Juan Mata at his restaurant in Manchester.

Mata on Premier League icons, Herrera & haggis!

Juan Mata maintains his honest and open approach in the second part of his epic interview with the fans, answering questions that were submitted by supporters from all around the world.

In the first section of our Q&A, published last Monday, the Spaniard spoke brilliantly about Bruno Fernandes, adding black pudding to his restaurant menu and potentially ending his career at Real Oviedo. 

Here, in another instalment, our decorated magician dives straight into a massive question about the greatest player in Premier League history, before naming his best friend at United and explaining whether he misses compatriot Ander Herrera, who left the club last summer. 

There’s even a leftfield enquiry about Scottish delicacies Irn Bru and haggis! So what are you waiting for? Check it out…

United Hangout: 26 fan questions with Juan MataVideo

This is a tricky one from Dean Herrington in the UK: who is the greatest player in the Premier League?
“The best Premier League player… I mean, I used to love to play with, and against, Eden Hazard. For me, for many years, he was the best in the league. He could win games by himself. I used to train with him and I know how good he can be. He has been very unlucky in his time with Real Madrid with some injuries, but I’m sure he’ll show his real level when he’s fit to do that and he’s not injured. Other than him, we’ve had many players. You can speak about the history of the Premier League and you can maybe put some of my ex-team-mates like Wayne Rooney - he has to be up there. Ryan Giggs has to be up there, and Paul Scholes. My ex-team-mates from Chelsea: [Frank] Lampard, [John] Terry, [Didier] Drogba. It’s very difficult to pick one.”


This one is from Andre Peters in South Africa, who asks: how do you deal with being left out of the team, especially when you’re in good form?
“It’s not easy. It’s not easy for the manager to make that decision, but it’s also not easy for the player. There’s a real happy feeling when you play a lot and you feel important in a team. I think it helps you to perform better. When you are left out of the team, you face two challenges: to cope with the situation and not give up, and be ready to play whenever. The second one is to not only play, but to reach the top level. When you feel you are not the first choice, it’s not always easy to do that. I think you have to overcome both and show that it doesn’t matter what the manager decides. You can only control your performance, your attitude and your behaviour. If you do that, then you have the chance you will do better and then, the manager has to put you in the team because you are doing good.”

 
Lots of people have posed a question like this, but Margaret Bosworth from the UK has asked: what’s your favourite goal for United, and why?
“I get repetitive and I’m sure they get bored with my answers. I hope not! It has to be the bicycle-kick at Anfield. Not long ago, it was five years to the day. This is still very present in my life, but I would say it’s even more present in fans’ lives. Every time they speak to me, send me a message on social media, or they’re at the training ground and Old Trafford, they always remember that goal. So it has to be that one. Also, the goal in the FA Cup final against Crystal Palace - we were losing and I scored and then Jesse [Lingard] scored, so we won. But if I have to pick one, it has to be at Anfield.”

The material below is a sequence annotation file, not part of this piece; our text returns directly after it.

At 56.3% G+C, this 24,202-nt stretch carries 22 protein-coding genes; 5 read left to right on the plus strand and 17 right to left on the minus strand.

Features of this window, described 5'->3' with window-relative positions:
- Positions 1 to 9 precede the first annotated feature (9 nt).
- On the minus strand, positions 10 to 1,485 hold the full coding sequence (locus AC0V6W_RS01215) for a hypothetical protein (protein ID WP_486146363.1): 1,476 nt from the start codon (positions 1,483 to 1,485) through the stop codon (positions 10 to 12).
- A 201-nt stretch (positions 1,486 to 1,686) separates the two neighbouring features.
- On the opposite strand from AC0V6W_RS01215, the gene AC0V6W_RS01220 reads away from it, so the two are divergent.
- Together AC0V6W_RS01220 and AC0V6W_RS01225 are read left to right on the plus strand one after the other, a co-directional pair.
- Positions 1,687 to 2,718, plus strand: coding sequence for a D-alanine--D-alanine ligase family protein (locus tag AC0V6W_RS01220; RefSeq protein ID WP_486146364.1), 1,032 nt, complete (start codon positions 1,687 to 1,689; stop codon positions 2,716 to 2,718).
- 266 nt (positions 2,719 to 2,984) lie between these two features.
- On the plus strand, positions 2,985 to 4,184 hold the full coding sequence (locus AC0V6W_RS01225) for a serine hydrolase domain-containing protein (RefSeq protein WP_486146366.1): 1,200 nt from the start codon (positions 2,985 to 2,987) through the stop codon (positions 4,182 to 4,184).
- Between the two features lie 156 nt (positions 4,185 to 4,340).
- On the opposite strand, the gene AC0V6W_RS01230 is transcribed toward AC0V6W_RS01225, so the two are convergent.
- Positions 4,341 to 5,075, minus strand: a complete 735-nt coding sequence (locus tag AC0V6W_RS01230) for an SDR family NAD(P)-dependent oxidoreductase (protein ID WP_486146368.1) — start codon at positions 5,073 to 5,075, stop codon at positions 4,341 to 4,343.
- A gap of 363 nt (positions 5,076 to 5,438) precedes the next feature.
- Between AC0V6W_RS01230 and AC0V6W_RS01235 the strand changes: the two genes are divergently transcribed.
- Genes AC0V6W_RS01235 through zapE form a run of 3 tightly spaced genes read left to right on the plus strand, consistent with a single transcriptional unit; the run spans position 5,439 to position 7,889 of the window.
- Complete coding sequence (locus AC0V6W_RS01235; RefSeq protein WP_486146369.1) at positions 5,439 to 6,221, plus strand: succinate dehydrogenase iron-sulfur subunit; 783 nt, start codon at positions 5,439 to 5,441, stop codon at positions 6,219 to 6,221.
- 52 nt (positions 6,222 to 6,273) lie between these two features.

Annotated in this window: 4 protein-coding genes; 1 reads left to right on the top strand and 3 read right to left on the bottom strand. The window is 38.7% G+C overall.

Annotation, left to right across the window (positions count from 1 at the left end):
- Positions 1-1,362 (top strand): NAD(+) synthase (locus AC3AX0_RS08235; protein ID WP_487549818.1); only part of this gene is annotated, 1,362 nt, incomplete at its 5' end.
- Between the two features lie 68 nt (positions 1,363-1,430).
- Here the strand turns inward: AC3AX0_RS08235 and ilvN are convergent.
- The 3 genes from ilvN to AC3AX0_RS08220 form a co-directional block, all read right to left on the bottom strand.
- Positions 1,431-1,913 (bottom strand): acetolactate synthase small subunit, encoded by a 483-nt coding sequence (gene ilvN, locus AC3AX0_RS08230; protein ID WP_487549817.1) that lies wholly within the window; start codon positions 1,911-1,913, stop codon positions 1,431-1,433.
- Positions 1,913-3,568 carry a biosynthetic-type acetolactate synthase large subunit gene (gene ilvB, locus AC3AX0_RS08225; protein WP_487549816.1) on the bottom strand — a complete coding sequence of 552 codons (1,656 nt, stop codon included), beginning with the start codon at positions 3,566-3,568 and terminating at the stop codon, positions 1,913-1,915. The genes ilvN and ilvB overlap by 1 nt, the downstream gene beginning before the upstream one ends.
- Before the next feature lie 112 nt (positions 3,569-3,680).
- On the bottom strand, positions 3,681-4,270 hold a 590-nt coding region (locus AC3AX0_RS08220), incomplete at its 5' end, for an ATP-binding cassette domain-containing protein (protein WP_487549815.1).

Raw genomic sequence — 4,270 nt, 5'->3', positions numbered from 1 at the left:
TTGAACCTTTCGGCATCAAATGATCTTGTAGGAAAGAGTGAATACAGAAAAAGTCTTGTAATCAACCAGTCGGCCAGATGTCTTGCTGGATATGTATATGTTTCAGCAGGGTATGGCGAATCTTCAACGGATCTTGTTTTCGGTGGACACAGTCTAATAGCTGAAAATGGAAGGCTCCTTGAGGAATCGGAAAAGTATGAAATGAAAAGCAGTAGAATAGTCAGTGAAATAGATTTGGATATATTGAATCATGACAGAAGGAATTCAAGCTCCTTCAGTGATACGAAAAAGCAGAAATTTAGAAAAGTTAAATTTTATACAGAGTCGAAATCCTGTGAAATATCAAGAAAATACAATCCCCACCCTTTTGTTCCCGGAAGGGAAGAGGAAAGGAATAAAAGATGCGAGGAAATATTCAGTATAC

I’m not sure if this will be the same answer, but this question from Erolind, from Kosovo: what’s your best moment in a United shirt?
“My debut. It’s a moment I will always cherish. With Ole [Gunnar Solskjaer] as the Cardiff manager. Also the Europa League we won in Sweden. It was a very special trophy for us. It was the terrorist attack in Manchester a few hours before, so it was very special for us to win that trophy for the city. The game at Anfield, the FA Cup final, the Community Shield. There are many moments and, hopefully, many more to come.”
Juan Mata says

"My best friend at United is David. We were friends before we were playing together in the club. Ander [Herrera] was a very big friend and still is, but now from afar."

This one from Sarah Langley: what is the biggest team-mate prank you have witnessed in your time with Manchester United?
“The biggest prank? I have to think about this!”

Sorry, it's a tough one…
“There are pranks of all sorts. For example, we park our cars just in front of the entrance to the dressing room and sometimes when someone leaves the car open, they tend to open the car and bring everything that's in it outside and throw water bottles, or balls, or pillows that people sometimes have in the car. Or clothes or something like that and leave the doors open and everything like that. That’s not very hurtful, right? Sometimes some people get thrown into the ice-cold bath and there's nothing they can do about it. Between two and three other players, we throw him into the ice-cold bath for something he's done or said or if he's lost a game in training. So yeah, small things. I’m trying to remember one big one but it must have been when Rio was still here because he was a big joker. Zlatan might have done something also, I’ll have to have a think more about that.”

Linda from the UK says: Who's your best friend at United?
“My best friend at United is David. David De Gea and that’s also an obvious one. We were friends before we were playing together in the club. Ander [Herrera] was a very big friend, and still is, but now from afar. But, to be honest with the people that we have been playing with for more years, like Phil Jones, Chris Smalling, now that he is on loan but [he’s a] very, very nice guy. With the kit men, they have been there forever, with the chef, with Mike, with the physios and the doctor. It’s not only between us players but between the people that are with us on a daily basis. They are great people and they are very important for the success of the team. I'm very happy with the people I have met in United, because you really create friendships, rather than only team-mates.”